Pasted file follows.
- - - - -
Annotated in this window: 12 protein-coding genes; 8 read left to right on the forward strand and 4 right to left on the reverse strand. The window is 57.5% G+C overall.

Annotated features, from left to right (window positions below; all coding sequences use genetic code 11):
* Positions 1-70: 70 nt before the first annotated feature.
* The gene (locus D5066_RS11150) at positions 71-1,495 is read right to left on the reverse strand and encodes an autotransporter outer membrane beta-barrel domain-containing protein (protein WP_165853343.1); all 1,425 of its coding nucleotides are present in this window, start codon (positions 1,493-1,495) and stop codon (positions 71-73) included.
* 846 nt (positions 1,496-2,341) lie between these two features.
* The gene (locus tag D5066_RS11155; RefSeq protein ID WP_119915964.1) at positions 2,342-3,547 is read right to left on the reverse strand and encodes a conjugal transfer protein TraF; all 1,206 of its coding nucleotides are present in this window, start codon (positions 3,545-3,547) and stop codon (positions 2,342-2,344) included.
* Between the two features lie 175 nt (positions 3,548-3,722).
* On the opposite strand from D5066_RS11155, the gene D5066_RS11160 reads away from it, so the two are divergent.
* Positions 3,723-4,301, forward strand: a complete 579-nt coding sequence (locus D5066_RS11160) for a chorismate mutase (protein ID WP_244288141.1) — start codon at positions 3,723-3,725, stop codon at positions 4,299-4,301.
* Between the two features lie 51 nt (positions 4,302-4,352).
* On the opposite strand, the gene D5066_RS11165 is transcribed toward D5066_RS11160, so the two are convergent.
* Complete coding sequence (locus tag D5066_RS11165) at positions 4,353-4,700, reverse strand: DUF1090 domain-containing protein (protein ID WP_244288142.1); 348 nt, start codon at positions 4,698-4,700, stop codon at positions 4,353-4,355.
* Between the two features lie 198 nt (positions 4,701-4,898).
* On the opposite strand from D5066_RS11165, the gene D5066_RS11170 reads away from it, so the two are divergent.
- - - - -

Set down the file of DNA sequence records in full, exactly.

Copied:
Annotated in this window: 12 protein-coding genes; 8 read left to right on the forward strand and 4 right to left on the reverse strand. The window is 57.5% G+C overall.

Annotated features, from left to right (window positions below; all coding sequences use genetic code 11):
* Positions 1-70: 70 nt before the first annotated feature.
* The gene (locus D5066_RS11150) at positions 71-1,495 is read right to left on the reverse strand and encodes an autotransporter outer membrane beta-barrel domain-containing protein (protein WP_165853343.1); all 1,425 of its coding nucleotides are present in this window, start codon (positions 1,493-1,495) and stop codon (positions 71-73) included.
* 846 nt (positions 1,496-2,341) lie between these two features.
* The gene (locus tag D5066_RS11155; RefSeq protein ID WP_119915964.1) at positions 2,342-3,547 is read right to left on the reverse strand and encodes a conjugal transfer protein TraF; all 1,206 of its coding nucleotides are present in this window, start codon (positions 3,545-3,547) and stop codon (positions 2,342-2,344) included.
* Between the two features lie 175 nt (positions 3,548-3,722).
* On the opposite strand from D5066_RS11155, the gene D5066_RS11160 reads away from it, so the two are divergent.
* Positions 3,723-4,301, forward strand: a complete 579-nt coding sequence (locus D5066_RS11160) for a chorismate mutase (protein ID WP_244288141.1) — start codon at positions 3,723-3,725, stop codon at positions 4,299-4,301.
* Between the two features lie 51 nt (positions 4,302-4,352).
* On the opposite strand, the gene D5066_RS11165 is transcribed toward D5066_RS11160, so the two are convergent.
* Complete coding sequence (locus tag D5066_RS11165) at positions 4,353-4,700, reverse strand: DUF1090 domain-containing protein (protein ID WP_244288142.1); 348 nt, start codon at positions 4,698-4,700, stop codon at positions 4,353-4,355.
* Between the two features lie 198 nt (positions 4,701-4,898).
* On the opposite strand from D5066_RS11165, the gene D5066_RS11170 reads away from it, so the two are divergent.